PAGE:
2.3 There are several more specific misconceptions about Weber's notion of value neutrality that are common. One of these stems from the terms 'value neutral' and 'value-free' themselves: these may be taken to imply that what is being proposed is that research can and must involve no reliance upon values, or be neutral towards all values. Yet Weber emphasised that science is necessarily committed to epistemic values. He also recognized that social science operates within the social world, so that social scientists are subject to intellectual and emotional commitments, and material interests, that potentially lead to biases in their conclusions. Indeed, he regarded commitment to value neutrality as the struggle to minimize such biases, viewing this as an ethical responsibility on the part of scientists because of the nature of their distinctive vocation (Weber 1919). He also believed that social inquiry must depend upon the adoption of particular value-relevance frameworks, a point I will discuss later.[9]

2.4 Another important misconception is the idea that a commitment to value neutrality assumes or demands that we make value judgments quite independently of facts about the world; in other words that the concept implies a metaphysical dichotomy between facts and values (Putnam 2002), or that they represent 'homologous spheres' (Burawoy 2013:749). This is true of Kant, on some readings, but it was not true of Weber. The principle of value neutrality does not require this assumption, and there is no good reason for adopting it. Weber recognised that factual and value assumptions are necessarily intertwined in all human activity, including science.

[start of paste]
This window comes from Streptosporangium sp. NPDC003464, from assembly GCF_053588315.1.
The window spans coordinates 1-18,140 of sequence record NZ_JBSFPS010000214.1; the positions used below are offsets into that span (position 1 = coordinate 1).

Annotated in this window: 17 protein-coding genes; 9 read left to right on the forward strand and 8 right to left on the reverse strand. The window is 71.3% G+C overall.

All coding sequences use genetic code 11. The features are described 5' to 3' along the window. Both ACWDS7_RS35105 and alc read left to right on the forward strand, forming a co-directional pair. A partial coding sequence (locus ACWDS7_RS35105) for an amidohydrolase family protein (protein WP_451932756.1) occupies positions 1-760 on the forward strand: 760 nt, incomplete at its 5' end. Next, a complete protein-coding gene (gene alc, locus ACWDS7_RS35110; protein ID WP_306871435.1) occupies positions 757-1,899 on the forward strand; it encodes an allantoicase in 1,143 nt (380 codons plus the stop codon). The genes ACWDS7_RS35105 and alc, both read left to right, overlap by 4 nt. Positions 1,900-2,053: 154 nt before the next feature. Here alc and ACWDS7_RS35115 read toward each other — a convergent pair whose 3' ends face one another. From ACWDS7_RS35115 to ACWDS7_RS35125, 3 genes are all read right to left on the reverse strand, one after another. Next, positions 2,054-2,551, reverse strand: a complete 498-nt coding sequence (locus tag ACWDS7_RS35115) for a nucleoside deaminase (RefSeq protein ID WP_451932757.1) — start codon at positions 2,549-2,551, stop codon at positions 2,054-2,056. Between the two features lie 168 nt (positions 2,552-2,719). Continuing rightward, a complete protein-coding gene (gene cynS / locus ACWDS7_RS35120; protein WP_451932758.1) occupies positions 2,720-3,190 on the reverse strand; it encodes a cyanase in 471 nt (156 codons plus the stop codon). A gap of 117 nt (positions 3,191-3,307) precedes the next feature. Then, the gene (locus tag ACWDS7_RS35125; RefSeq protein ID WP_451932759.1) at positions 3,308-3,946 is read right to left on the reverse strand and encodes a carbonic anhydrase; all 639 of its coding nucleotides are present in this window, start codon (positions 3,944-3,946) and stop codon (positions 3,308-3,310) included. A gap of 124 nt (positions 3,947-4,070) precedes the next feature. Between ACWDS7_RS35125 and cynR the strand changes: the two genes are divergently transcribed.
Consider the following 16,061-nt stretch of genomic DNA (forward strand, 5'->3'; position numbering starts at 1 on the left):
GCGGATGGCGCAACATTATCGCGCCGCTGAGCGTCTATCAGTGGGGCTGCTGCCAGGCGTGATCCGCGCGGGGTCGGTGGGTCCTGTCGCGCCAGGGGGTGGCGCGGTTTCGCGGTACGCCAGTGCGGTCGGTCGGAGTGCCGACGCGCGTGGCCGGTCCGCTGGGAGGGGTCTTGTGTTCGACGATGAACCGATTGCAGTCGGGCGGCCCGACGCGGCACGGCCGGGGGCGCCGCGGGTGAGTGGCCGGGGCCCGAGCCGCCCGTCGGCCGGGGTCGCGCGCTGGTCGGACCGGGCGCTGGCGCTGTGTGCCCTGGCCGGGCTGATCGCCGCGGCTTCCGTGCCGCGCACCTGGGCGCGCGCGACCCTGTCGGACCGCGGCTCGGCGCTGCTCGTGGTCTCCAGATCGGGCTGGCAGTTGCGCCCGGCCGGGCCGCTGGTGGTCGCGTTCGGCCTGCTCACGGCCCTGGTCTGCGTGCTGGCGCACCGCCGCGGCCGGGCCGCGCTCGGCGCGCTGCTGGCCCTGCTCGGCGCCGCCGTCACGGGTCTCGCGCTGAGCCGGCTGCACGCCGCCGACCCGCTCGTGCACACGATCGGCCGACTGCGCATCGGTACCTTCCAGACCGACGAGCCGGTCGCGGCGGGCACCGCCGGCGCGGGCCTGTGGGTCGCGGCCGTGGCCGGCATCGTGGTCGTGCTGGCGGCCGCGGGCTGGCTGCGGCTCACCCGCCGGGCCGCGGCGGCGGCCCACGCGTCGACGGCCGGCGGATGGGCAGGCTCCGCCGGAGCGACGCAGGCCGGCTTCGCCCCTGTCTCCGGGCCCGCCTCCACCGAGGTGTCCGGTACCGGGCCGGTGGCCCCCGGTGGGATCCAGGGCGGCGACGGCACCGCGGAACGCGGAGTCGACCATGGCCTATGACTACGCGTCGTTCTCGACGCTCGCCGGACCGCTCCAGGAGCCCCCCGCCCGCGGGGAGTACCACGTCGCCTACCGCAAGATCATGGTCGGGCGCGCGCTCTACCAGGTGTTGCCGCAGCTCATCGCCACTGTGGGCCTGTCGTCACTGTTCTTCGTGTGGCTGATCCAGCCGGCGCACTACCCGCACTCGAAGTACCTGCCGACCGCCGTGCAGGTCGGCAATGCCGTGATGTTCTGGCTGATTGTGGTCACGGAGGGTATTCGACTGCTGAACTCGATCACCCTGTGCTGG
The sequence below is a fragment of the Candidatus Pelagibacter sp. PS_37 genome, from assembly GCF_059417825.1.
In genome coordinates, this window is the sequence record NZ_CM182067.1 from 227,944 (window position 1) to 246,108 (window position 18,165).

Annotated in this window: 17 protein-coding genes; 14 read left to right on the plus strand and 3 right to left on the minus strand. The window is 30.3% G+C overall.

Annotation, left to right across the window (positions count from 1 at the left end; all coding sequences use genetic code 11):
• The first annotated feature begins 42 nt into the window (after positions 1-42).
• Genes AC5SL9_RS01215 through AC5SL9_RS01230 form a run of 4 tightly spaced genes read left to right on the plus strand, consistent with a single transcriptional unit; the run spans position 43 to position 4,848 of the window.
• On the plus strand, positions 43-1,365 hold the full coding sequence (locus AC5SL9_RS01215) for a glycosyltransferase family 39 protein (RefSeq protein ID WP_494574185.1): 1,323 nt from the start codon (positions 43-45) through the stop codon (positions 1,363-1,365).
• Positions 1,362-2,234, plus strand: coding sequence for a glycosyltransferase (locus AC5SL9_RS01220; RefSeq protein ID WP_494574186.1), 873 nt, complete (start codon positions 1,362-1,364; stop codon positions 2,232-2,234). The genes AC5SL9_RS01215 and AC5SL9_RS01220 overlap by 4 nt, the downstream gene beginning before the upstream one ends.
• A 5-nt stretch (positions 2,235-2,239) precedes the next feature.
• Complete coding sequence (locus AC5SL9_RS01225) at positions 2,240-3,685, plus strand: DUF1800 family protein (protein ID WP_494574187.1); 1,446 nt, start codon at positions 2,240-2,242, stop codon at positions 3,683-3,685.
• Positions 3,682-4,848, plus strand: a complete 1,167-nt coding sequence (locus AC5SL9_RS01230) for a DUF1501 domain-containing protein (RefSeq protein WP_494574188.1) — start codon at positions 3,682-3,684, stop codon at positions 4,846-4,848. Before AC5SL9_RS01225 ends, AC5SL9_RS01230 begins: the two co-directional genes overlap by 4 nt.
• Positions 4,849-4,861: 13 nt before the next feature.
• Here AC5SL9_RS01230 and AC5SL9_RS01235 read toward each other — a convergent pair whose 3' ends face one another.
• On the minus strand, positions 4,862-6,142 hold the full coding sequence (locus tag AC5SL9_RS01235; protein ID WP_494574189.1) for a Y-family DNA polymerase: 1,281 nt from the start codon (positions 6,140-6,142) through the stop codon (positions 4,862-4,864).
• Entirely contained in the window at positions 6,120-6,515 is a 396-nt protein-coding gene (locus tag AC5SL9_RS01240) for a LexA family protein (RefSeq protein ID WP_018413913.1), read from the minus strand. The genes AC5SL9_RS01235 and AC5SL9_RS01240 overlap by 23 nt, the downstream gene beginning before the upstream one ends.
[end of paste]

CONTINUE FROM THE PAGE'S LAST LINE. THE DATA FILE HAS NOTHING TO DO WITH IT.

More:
2.5 It is also sometimes assumed that Weber and other advocates of value neutrality treat value judgments as irrational leaps of subjective faith, or that they must take over the emotive theory of ethics, according to which value judgments are simply expressions of felt emotion (see MacIntyre 1981:24-5). Weber did believe that we necessarily commit ourselves to particular value principles in a non-rational manner, but even this is not essential to the concept of value neutrality.[10]

Clarifying the nature of value neutrality

3.1 As already noted, part of the difficulty in resolving the issue of whether social inquiry should be normative or objective and value neutral lies in uncertainty and confusion over the meaning of key terms. There are at least three definitional matters that need attention here:

  1. What do we mean by 'values'?
  2. What do we mean by 'objective'?
  3. What do we mean by 'neutral'?

3.2 There are two key senses given to the term 'values':

  • As referring to principles that specify good/bad contrasts or polarities. And it is worth pointing out that, in the case of many of the practical values appealed to by those advocating normative sociology today, there are multiple versions of the same principle; so that, for example, justice/injustice can take retributive or distributive forms – concerned, respectively, with reward/punishment or with the equitable allocation of benefits and costs (see Foster et al. 1996: ch3).